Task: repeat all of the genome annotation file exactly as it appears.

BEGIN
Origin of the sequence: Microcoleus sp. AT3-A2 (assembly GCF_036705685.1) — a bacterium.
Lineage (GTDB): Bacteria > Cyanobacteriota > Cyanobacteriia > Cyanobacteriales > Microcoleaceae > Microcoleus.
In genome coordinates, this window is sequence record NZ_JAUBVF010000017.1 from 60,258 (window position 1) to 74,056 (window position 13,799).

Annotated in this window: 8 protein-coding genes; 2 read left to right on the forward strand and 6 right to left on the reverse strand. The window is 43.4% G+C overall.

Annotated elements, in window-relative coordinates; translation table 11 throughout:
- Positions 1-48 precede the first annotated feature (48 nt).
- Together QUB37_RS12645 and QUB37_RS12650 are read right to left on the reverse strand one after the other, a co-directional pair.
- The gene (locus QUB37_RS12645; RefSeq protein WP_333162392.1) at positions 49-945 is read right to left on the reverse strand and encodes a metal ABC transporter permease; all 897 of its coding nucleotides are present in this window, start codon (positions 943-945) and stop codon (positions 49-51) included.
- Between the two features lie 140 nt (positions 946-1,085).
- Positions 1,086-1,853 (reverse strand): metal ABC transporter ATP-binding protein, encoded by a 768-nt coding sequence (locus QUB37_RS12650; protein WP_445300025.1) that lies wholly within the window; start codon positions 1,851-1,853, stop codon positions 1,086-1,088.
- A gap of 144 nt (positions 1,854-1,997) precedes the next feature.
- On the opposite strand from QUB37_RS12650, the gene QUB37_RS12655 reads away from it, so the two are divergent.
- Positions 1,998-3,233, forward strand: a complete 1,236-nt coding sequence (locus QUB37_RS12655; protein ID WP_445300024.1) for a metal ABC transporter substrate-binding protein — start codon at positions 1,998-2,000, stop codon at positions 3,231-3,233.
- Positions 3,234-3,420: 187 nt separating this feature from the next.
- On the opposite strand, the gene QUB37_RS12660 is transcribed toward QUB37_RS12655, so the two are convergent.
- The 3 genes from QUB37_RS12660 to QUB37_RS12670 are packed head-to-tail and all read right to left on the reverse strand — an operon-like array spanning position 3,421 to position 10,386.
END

Origin of the sequence: Microcoleus sp. AT3-A2 (assembly GCF_036705685.1) — a bacterium.
Lineage (GTDB): Bacteria > Cyanobacteriota > Cyanobacteriia > Cyanobacteriales > Microcoleaceae > Microcoleus.
In genome coordinates, this window is sequence record NZ_JAUBVF010000017.1 from 60,258 (window position 1) to 74,056 (window position 13,799).

Annotated in this window: 8 protein-coding genes; 2 read left to right on the forward strand and 6 right to left on the reverse strand. The window is 43.4% G+C overall.

Annotated elements, in window-relative coordinates; translation table 11 throughout:
- Positions 1-48 precede the first annotated feature (48 nt).
- Together QUB37_RS12645 and QUB37_RS12650 are read right to left on the reverse strand one after the other, a co-directional pair.
- The gene (locus QUB37_RS12645; RefSeq protein WP_333162392.1) at positions 49-945 is read right to left on the reverse strand and encodes a metal ABC transporter permease; all 897 of its coding nucleotides are present in this window, start codon (positions 943-945) and stop codon (positions 49-51) included.
- Between the two features lie 140 nt (positions 946-1,085).
- Positions 1,086-1,853 (reverse strand): metal ABC transporter ATP-binding protein, encoded by a 768-nt coding sequence (locus QUB37_RS12650; protein WP_445300025.1) that lies wholly within the window; start codon positions 1,851-1,853, stop codon positions 1,086-1,088.
- A gap of 144 nt (positions 1,854-1,997) precedes the next feature.
- On the opposite strand from QUB37_RS12650, the gene QUB37_RS12655 reads away from it, so the two are divergent.
- Positions 1,998-3,233, forward strand: a complete 1,236-nt coding sequence (locus QUB37_RS12655; protein ID WP_445300024.1) for a metal ABC transporter substrate-binding protein — start codon at positions 1,998-2,000, stop codon at positions 3,231-3,233.
- Positions 3,234-3,420: 187 nt separating this feature from the next.
- On the opposite strand, the gene QUB37_RS12660 is transcribed toward QUB37_RS12655, so the two are convergent.
- The 3 genes from QUB37_RS12660 to QUB37_RS12670 are packed head-to-tail and all read right to left on the reverse strand — an operon-like array spanning position 3,421 to position 10,386.